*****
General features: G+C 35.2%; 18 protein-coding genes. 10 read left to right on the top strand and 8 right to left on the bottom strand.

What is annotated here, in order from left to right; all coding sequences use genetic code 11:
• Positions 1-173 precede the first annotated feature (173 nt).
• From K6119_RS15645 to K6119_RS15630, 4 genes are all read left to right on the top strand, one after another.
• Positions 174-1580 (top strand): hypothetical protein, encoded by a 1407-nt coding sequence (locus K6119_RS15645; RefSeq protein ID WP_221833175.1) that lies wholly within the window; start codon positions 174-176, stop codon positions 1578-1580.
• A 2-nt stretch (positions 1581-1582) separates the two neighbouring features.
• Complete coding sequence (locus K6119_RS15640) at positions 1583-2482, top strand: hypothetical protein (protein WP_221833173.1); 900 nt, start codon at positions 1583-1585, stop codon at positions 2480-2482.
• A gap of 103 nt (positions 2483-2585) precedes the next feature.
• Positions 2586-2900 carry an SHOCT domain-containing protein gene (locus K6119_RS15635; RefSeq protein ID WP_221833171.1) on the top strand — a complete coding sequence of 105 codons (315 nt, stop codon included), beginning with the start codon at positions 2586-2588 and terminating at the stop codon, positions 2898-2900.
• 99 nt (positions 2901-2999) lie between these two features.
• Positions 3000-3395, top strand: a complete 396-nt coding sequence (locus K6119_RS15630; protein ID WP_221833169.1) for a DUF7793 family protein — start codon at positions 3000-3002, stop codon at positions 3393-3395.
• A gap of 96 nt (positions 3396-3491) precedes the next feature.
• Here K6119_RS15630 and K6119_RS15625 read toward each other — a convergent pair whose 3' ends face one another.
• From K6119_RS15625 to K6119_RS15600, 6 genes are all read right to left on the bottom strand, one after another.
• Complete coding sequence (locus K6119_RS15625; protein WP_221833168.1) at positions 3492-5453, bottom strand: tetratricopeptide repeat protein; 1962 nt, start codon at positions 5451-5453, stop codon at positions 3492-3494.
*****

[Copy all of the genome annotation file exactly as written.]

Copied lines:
General features: G+C 35.2%; 18 protein-coding genes. 10 read left to right on the top strand and 8 right to left on the bottom strand.

What is annotated here, in order from left to right; all coding sequences use genetic code 11:
• Positions 1-173 precede the first annotated feature (173 nt).
• From K6119_RS15645 to K6119_RS15630, 4 genes are all read left to right on the top strand, one after another.
• Positions 174-1580 (top strand): hypothetical protein, encoded by a 1407-nt coding sequence (locus K6119_RS15645; RefSeq protein ID WP_221833175.1) that lies wholly within the window; start codon positions 174-176, stop codon positions 1578-1580.
• A 2-nt stretch (positions 1581-1582) separates the two neighbouring features.
• Complete coding sequence (locus K6119_RS15640) at positions 1583-2482, top strand: hypothetical protein (protein WP_221833173.1); 900 nt, start codon at positions 1583-1585, stop codon at positions 2480-2482.
• A gap of 103 nt (positions 2483-2585) precedes the next feature.
• Positions 2586-2900 carry an SHOCT domain-containing protein gene (locus K6119_RS15635; RefSeq protein ID WP_221833171.1) on the top strand — a complete coding sequence of 105 codons (315 nt, stop codon included), beginning with the start codon at positions 2586-2588 and terminating at the stop codon, positions 2898-2900.
• 99 nt (positions 2901-2999) lie between these two features.
• Positions 3000-3395, top strand: a complete 396-nt coding sequence (locus K6119_RS15630; protein ID WP_221833169.1) for a DUF7793 family protein — start codon at positions 3000-3002, stop codon at positions 3393-3395.
• A gap of 96 nt (positions 3396-3491) precedes the next feature.
• Here K6119_RS15630 and K6119_RS15625 read toward each other — a convergent pair whose 3' ends face one another.
• From K6119_RS15625 to K6119_RS15600, 6 genes are all read right to left on the bottom strand, one after another.
• Complete coding sequence (locus K6119_RS15625; protein WP_221833168.1) at positions 3492-5453, bottom strand: tetratricopeptide repeat protein; 1962 nt, start codon at positions 5451-5453, stop codon at positions 3492-3494.